Lives in Transit in Early Modern England
Lives in Transit in Early Modern England
Identity and Belonging
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In and Out of State
Jane Dormer, Duchess of Feria (1538–1612)
Alfonso Ferrabosco the Elder (1543–1588)
Diego Sarmiento de Acuña, Count of Gondomar (1567–1626)
Anna of Denmark (1574–1619)
Robert Shirley (c.1581–1628)
Catherine of Braganza (1638–1705)
Intellectual Exchange
John Florio (c.1552–1625)
Anthony Knivet (1577–1649)
Aletheia Howard, Countess of Arundel (1585–1654)
John Durie [Dury] (1596–1680)
Edward Pococke (1604–1691)
Virginia Ferrar (1627–1688)
Conversions and Conversations
Robert Parsons (1546–1610)
Thomas Stephens (c.1549–1619)
Luisa De Carvajal y Mendoza (1566–1614)
Henry Lord (fl.1624–1630)
Roger Williams (c.1606–1683)
Peter Pope (fl.1614–1622)
Managing Liminality
Roderigo Lopez (c.1525–1594)
Mark Anthony Bassano (c.1546–1599)
Esther Gentili (d.1649)
Teresia Sampsonia Shirley (c.1589–1668)
Pocahontas (c.1595–1617)
Corey the Saldanian (d. c.1627)

Nandini Das (ed.)

Lives in Transit in Early Modern England

Identity and Belonging

What did it mean to be a 'go-between' in the early modern world? How were such figures perceived in sixteenth and seventeenth century England? And what effect did their movement between languages, countries, religions and social spaces – whether enforced or voluntary – have on the ways in which people navigated questions of identity and belonging? Lives in Transit in Early Modern England is a work of interdisciplinary scholarship which examines how questions of mobility and transculturality were negotiated in practice in the early modern world. Edited by Nandini Das, the twenty-four essays by João Vicente Melo, Tom Roberts, Haig Smith, Emily Stevenson, and Lauren Working cover a wide range of figures from different walks of life and corners of the globe, ranging from ambassadors to Amazons, monarchs to missionaries, translators to theologians. Together, the essays in this volume provide an invaluable resource for readers interested in questions of race, belonging, and human identity.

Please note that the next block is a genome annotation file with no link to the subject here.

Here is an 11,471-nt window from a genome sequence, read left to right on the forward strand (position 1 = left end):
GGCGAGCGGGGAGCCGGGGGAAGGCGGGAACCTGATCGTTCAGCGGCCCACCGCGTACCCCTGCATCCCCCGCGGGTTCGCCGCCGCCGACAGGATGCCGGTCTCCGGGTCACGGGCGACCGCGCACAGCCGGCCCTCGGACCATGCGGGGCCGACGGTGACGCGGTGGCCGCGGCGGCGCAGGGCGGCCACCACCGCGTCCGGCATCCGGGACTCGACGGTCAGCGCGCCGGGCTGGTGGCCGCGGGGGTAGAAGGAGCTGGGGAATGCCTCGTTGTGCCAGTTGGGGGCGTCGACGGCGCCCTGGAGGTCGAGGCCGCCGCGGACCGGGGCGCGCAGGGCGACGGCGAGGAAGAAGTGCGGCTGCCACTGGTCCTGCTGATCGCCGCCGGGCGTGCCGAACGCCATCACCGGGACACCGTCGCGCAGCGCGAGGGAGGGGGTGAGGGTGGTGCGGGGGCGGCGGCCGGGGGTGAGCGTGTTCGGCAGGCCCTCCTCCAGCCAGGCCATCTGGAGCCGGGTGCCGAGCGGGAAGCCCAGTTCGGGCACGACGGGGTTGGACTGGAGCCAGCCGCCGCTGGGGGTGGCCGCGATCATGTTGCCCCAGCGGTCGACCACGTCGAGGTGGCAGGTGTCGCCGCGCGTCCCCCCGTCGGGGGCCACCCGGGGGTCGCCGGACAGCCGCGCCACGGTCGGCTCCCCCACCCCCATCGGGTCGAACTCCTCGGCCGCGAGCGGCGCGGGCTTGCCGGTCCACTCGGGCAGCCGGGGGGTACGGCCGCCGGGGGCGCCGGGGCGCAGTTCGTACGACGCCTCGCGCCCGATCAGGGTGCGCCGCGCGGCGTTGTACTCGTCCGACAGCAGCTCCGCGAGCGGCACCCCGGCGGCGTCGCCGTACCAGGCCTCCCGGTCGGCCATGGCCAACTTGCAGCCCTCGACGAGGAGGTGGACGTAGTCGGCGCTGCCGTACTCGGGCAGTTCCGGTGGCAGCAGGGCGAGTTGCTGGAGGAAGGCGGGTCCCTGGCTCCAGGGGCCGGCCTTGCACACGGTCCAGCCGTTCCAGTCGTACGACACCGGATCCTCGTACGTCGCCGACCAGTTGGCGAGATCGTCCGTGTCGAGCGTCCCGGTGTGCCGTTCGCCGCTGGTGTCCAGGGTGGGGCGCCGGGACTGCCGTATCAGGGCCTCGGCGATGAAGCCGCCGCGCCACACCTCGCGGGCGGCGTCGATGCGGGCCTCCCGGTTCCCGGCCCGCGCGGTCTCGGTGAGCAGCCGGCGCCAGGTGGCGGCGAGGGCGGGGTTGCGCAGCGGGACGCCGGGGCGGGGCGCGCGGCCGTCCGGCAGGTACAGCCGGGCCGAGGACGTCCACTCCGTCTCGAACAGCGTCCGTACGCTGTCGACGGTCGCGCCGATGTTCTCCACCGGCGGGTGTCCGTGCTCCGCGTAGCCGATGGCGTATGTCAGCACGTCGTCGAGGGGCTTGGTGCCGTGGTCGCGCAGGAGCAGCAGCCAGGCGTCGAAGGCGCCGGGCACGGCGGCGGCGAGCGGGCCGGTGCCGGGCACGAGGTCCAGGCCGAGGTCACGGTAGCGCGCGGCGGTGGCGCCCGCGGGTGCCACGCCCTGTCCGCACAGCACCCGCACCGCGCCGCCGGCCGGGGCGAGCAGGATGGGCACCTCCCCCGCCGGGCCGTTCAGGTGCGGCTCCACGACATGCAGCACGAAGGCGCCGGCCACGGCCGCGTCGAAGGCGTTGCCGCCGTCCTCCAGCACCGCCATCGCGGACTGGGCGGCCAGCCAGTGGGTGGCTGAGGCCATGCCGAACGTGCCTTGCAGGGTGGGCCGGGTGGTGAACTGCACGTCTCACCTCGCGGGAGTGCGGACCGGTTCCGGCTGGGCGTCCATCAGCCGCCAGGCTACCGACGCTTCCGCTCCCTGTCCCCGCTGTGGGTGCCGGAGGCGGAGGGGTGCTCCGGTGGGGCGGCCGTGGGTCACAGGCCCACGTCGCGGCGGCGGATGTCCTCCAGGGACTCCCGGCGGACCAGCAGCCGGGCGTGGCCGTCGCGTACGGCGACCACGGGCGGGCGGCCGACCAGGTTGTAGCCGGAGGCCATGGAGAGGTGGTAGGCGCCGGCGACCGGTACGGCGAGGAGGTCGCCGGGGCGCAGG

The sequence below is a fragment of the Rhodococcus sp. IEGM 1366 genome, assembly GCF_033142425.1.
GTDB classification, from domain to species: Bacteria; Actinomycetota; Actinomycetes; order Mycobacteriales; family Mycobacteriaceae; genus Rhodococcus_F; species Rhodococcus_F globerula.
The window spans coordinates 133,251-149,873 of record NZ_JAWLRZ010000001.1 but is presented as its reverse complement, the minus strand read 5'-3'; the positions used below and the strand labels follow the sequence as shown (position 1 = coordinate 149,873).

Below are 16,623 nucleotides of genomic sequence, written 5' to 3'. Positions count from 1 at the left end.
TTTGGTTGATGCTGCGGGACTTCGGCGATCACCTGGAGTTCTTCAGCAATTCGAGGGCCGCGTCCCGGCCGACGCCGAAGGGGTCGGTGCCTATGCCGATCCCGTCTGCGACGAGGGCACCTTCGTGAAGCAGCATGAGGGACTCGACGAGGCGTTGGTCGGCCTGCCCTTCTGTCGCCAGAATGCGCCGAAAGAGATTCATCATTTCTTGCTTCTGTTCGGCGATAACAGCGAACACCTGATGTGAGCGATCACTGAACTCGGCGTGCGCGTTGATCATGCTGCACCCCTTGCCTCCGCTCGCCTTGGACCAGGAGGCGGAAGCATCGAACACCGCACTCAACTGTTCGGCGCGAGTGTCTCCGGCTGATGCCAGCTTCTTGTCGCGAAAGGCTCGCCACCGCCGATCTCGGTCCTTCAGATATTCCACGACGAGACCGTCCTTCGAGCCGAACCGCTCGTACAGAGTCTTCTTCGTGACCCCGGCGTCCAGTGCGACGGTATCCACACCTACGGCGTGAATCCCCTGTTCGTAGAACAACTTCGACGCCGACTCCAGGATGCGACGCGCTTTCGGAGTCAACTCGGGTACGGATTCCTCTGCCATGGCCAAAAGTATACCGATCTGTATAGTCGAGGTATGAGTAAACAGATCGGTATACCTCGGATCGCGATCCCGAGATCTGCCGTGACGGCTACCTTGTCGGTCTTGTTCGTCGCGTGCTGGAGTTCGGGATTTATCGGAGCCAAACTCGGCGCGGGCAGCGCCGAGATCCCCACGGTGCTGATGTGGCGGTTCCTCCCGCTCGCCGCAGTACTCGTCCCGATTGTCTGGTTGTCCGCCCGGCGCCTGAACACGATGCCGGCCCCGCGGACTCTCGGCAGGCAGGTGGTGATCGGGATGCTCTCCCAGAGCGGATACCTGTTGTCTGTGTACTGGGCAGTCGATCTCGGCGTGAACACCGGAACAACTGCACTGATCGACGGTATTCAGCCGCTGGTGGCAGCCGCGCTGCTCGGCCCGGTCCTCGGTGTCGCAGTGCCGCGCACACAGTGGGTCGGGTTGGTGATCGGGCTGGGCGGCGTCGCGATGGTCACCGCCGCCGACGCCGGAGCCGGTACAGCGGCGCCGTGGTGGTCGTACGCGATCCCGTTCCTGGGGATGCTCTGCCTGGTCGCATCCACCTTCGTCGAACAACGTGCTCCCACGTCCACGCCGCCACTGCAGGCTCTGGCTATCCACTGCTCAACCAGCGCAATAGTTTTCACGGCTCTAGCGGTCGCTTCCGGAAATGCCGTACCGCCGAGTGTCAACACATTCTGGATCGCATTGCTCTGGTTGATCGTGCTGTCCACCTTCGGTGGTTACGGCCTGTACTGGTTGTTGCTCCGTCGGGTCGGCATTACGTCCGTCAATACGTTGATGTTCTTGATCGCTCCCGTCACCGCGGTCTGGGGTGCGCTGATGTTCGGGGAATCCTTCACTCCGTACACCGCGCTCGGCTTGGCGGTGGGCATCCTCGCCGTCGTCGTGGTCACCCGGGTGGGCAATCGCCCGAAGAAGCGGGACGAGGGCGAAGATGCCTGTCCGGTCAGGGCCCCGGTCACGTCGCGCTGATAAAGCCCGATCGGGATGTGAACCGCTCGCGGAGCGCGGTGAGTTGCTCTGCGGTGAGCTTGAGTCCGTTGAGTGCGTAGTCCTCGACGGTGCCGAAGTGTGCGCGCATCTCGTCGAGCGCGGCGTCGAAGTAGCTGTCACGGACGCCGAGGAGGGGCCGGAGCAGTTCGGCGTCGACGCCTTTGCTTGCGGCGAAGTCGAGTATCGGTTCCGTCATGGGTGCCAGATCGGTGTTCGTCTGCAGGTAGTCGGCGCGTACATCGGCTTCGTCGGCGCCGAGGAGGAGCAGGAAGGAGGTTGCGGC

Nandini Das

Nandini Das is Professor of Early Modern Literature and Culture at the University of Oxford, and Director of 'Travel, Transculturality, and Identity in England, 1550-1700'. Her publications include Robert Greene’s Planetomachia (2007), Renaissance Romance (2011), The Cambridge History of Travel Writing (2019, co-edited with Tim Youngs), and Keywords of Identity, Race, and Migration in Early Modern England (2021, co-written with the ERC-TIDE research team).